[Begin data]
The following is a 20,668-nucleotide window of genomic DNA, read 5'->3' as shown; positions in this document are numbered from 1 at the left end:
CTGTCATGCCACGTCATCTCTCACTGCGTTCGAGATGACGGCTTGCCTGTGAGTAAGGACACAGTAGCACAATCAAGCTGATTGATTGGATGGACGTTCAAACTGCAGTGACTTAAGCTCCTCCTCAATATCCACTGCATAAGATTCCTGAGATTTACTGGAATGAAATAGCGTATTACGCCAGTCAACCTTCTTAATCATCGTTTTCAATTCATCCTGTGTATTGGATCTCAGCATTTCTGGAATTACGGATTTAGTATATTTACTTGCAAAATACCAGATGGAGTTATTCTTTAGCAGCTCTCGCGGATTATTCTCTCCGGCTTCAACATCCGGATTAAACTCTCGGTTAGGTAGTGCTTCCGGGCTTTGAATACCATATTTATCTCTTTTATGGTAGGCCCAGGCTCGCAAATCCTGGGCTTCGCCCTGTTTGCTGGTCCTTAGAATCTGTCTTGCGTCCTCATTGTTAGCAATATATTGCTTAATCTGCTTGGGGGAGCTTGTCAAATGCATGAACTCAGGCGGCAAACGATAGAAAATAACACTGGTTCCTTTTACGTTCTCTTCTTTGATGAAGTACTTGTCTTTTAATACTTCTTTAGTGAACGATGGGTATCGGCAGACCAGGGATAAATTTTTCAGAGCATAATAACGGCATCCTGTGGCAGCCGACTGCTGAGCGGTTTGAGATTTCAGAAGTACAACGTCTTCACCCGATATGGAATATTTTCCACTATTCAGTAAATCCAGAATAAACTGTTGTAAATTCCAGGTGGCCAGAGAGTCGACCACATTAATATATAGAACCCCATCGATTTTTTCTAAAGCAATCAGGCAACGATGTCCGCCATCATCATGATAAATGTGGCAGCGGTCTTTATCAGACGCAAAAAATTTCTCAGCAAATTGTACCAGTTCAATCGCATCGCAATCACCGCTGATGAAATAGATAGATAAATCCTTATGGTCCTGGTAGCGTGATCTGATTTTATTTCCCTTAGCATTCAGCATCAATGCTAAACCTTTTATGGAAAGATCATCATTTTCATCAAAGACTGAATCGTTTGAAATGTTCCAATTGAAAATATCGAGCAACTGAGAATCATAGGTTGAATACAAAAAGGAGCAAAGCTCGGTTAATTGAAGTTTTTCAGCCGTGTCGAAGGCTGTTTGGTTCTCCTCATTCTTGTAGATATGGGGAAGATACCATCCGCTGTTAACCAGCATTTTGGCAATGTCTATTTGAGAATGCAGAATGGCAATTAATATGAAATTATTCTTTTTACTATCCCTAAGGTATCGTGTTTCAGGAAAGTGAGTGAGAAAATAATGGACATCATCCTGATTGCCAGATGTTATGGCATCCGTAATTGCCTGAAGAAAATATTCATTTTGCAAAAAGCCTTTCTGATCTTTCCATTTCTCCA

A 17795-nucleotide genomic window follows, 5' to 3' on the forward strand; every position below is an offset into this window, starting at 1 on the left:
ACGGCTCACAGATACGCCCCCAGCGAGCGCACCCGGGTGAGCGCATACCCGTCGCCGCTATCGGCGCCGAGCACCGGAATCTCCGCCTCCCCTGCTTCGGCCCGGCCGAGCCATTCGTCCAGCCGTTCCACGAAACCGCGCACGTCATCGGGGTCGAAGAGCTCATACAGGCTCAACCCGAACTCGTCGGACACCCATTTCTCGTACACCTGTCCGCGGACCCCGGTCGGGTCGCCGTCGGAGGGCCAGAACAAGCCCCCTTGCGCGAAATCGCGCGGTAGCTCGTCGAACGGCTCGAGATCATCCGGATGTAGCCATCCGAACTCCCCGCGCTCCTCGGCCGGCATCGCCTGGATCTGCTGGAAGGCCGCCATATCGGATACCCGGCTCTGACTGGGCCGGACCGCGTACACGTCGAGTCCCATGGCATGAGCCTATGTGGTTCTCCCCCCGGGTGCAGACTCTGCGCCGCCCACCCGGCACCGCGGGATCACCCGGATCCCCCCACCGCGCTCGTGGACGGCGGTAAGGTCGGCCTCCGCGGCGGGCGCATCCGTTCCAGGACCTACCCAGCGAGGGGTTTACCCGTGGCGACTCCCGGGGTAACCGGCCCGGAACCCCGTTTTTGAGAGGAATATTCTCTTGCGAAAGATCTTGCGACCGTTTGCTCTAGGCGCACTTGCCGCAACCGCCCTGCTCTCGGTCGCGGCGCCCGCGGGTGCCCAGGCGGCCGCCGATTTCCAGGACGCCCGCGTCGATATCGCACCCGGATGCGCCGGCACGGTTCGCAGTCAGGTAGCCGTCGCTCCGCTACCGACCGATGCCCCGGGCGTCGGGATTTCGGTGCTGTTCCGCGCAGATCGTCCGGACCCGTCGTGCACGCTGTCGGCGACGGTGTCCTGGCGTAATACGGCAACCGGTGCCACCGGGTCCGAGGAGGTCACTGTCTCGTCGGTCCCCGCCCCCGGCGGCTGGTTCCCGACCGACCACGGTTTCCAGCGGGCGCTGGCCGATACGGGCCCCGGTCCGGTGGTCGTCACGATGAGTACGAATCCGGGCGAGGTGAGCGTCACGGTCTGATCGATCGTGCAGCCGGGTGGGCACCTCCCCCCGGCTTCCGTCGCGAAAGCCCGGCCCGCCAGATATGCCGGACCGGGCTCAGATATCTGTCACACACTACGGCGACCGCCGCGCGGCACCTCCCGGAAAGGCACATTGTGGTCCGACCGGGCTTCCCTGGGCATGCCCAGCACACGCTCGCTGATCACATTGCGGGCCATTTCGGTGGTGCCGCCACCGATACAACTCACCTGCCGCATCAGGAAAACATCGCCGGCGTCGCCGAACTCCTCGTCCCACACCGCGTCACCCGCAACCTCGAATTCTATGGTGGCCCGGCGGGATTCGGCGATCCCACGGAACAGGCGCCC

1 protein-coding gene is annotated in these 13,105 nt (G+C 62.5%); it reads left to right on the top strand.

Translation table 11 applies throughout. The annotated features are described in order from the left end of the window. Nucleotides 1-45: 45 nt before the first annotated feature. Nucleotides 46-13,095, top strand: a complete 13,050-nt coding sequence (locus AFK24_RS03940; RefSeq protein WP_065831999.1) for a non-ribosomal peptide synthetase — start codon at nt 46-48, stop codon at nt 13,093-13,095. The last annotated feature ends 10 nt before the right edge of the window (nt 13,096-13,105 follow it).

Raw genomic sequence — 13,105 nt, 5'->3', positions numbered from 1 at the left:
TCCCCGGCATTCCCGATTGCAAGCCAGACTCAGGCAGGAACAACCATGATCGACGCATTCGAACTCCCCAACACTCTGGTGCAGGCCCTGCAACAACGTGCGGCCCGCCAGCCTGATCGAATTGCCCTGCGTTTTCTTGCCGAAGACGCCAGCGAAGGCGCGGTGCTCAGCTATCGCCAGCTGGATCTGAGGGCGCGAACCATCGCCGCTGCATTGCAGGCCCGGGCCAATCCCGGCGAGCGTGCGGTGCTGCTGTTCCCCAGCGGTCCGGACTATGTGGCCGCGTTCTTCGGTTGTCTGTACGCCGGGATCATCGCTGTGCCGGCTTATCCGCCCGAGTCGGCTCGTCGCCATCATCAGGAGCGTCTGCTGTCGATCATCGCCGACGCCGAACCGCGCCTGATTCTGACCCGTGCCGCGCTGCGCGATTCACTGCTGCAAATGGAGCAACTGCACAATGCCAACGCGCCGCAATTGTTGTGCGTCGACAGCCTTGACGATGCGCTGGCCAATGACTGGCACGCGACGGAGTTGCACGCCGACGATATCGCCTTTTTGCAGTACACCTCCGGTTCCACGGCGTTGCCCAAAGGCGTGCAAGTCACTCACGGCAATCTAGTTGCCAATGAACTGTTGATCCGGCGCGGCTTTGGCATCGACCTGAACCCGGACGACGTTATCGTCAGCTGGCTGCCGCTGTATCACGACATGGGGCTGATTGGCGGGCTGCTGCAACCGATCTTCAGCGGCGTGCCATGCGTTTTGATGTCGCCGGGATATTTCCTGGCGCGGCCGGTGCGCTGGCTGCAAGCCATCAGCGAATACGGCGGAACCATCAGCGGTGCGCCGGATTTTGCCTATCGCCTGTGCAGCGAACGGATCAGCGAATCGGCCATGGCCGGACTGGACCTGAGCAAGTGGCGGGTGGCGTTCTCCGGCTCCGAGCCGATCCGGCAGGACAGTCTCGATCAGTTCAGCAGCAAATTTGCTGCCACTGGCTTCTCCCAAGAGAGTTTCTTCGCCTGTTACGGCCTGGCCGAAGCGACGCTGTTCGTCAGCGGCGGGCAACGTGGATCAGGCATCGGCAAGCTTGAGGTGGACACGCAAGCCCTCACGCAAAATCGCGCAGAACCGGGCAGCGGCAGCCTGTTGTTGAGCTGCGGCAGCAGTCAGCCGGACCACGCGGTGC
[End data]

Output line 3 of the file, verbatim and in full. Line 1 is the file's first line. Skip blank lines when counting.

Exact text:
A 17795-nucleotide genomic window follows, 5' to 3' on the forward strand; every position below is an offset into this window, starting at 1 on the left: